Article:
In all probability, if you’ve taken a philosophy class in the past three decades you’ve had to read “What is it like to be a Bat ?”, my 1974 essay exploring consciousness and the inescapable mind-body problem. A little known fact is that my first draft of this essay was called “What is it like to be a Sock ?”  
  Over the past three months I’ve explored the intractable question of consciousness through the following questions: “What is it like to be Pac-Man ?” “What is it like to be George W Bush ?” and “What is it like to be a Sled Dog ?”
  I sincerely hope that today’s short story proves to be as thought provoking as the rest…

The Solitary Sock 

    Nobody understood. Beige tried to explain this to the therapist but his efforts were met with the same professional nodding of the head.
   – I mean, she was my soul mate. We spent so much time intimately tucked away inside each other. She was so soft when I went inside her. Sometimes she went inside me and it was just as warm and wonderful.
   The Therapist briefly opened his eyes with real interest but then he realized that the sock was simply describing a folding of the laundry.  He felt cheated, tricked into remembering the mundane. Yes, he needed to do laundry when he got home.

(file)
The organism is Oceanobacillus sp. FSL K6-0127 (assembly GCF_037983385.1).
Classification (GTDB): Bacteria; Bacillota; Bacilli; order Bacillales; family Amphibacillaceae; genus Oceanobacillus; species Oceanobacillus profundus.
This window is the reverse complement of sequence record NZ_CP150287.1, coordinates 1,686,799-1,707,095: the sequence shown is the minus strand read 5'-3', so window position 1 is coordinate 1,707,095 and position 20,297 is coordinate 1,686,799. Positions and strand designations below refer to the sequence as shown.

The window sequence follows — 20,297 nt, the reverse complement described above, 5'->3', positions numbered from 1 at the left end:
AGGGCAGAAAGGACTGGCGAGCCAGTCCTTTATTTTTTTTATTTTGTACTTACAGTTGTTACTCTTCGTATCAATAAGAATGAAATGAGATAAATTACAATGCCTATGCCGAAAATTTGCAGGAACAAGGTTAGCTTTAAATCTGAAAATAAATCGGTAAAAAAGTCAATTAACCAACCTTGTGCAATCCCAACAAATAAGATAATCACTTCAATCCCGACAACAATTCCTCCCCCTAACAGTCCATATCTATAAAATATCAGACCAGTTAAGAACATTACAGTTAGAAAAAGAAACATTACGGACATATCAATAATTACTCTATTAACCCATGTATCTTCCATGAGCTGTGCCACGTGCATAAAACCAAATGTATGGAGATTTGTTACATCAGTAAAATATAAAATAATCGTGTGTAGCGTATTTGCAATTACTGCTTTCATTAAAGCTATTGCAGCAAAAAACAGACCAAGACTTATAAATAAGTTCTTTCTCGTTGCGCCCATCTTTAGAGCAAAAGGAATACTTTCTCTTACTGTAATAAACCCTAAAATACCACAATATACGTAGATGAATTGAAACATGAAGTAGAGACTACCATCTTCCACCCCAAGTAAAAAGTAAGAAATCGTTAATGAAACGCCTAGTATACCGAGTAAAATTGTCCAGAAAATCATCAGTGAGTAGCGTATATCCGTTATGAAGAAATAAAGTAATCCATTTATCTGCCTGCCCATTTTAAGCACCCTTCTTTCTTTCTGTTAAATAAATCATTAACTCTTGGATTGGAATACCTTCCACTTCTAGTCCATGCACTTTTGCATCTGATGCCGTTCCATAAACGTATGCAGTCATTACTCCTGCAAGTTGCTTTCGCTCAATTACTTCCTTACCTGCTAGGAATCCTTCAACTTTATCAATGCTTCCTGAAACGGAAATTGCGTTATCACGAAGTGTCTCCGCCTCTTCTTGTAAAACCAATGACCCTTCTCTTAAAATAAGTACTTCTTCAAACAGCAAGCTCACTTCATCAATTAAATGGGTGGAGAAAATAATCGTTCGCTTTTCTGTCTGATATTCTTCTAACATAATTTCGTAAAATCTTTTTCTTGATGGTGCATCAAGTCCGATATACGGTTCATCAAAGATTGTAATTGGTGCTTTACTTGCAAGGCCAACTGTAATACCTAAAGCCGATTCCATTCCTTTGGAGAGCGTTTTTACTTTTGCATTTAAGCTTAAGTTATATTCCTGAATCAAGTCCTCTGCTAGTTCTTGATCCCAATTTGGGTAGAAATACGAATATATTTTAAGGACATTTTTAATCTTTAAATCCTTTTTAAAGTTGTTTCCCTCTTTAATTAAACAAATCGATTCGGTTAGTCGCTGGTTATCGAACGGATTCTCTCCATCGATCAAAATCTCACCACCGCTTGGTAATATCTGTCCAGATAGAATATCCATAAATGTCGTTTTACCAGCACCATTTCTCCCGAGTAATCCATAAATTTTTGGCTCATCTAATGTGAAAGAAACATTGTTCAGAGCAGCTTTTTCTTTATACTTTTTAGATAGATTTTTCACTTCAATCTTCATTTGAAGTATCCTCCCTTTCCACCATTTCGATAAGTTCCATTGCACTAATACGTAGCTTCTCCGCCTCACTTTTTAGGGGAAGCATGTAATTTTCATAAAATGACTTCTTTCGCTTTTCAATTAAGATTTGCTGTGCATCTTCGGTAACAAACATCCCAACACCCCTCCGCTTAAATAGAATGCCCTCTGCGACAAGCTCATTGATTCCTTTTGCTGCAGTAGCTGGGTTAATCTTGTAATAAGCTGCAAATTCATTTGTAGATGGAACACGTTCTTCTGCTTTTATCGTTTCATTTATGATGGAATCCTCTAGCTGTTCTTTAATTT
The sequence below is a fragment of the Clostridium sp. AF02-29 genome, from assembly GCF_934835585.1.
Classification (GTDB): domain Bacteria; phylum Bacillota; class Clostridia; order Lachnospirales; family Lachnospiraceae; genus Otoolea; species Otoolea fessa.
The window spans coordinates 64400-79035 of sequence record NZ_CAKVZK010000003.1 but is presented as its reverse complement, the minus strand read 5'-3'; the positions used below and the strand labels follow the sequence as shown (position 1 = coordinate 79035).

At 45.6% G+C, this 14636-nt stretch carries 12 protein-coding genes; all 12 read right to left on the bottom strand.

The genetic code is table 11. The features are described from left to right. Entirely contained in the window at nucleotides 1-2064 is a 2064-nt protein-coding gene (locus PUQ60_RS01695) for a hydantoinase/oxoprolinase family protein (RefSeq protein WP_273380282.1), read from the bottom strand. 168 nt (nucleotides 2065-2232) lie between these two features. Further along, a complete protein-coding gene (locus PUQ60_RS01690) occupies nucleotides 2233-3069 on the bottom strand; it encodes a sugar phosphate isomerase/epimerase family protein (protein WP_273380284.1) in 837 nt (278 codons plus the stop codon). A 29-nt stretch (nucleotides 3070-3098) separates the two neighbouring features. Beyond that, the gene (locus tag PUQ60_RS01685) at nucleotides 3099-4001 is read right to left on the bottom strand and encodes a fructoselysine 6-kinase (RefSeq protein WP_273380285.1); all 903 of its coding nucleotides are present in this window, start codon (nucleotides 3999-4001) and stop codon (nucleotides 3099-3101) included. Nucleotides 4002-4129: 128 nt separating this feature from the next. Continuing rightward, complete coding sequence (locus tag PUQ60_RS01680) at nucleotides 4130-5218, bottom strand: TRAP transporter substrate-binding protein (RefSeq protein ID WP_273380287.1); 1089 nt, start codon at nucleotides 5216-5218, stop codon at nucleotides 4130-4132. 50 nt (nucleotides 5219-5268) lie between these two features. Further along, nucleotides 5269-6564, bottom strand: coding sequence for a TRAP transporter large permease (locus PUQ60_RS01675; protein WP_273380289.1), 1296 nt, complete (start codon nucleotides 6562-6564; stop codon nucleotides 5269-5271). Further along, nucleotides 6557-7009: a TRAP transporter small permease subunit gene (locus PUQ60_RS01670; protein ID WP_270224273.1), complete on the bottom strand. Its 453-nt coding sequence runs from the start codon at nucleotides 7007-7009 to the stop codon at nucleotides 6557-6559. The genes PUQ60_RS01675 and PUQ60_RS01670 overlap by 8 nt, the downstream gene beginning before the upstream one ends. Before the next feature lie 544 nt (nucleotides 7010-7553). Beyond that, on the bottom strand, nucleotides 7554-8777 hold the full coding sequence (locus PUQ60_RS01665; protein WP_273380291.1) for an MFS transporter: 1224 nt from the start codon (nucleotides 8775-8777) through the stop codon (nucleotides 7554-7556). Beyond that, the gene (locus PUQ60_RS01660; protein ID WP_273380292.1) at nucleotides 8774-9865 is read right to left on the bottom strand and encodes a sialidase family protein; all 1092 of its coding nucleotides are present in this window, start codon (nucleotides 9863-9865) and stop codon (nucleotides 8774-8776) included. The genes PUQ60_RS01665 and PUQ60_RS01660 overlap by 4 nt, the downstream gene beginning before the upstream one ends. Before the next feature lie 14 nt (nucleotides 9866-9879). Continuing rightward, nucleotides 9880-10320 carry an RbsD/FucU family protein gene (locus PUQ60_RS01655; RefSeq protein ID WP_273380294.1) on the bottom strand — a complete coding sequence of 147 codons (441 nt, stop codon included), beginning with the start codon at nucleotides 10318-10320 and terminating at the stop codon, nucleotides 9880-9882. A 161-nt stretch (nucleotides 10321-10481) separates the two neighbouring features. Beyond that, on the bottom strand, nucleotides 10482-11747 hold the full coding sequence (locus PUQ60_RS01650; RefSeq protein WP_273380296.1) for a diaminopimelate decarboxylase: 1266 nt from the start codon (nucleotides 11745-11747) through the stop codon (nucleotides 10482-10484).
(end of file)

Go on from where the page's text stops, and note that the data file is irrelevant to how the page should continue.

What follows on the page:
– But it was healthy. We spent at least one day every week doing our own thing. I sometimes went onto his right foot. Sometimes his left. And vice versa her. Once the shoes went on we wouldn’t see each other for the whole day. I trusted her. Of course I trusted her. Where was she going to go? But it was in that orgy of a drier that things started to change. One day, we got split up and I was matched up with this French Beige sock that obviously wasn’t meant for me but well spent the entire week together. Nothing happened.
   Why was he so embarrassed about the inevitable? One indolent sock fretting over the inevitable, the Therapist thought. Can’t he just pick up some hobby and get it out of his system? Hockey. Golf. S and M twister? The Therapist felt self-conscious about his own socks. They were old. He’d have to buy a new pair. He’d never felt self-conscious before. It was because of the stupid sock who just blathered on and on.
   – Well when we got matched back together again the following week I wanted to find out if anything had happened. If it meant anything to her. I mean French Beige, a sophisticated sock. And brand new. I harped on it all week but what else was there to do. We’re folded up inside each other in the dark and what do we have to do but talk. You can’t keep your worries in under those circumstances. And then the following week she was gone and I was thrown on my own to the bottom of the drawer. Grief was compounded by guilt and I spent a lot of time in that little sock-dungeon. 
    -Well Beige I think we’re getting somewhere but once again we’ve run out of time. 
   The Therapist could feel the hole at the back of his sock. Here was a perfectly good sock sitting right in front of him. What if he just grabbed it and put it on. Oh it was tempting. But wouldn’t it be suspicious that Beige had gone into his office and hadn’t come out. His receptionist would wonder. 
   -See you next week then
   Unless he accidentally ran into him in the bathroom just outside his office.
   There was a plan for a perfect little abduction.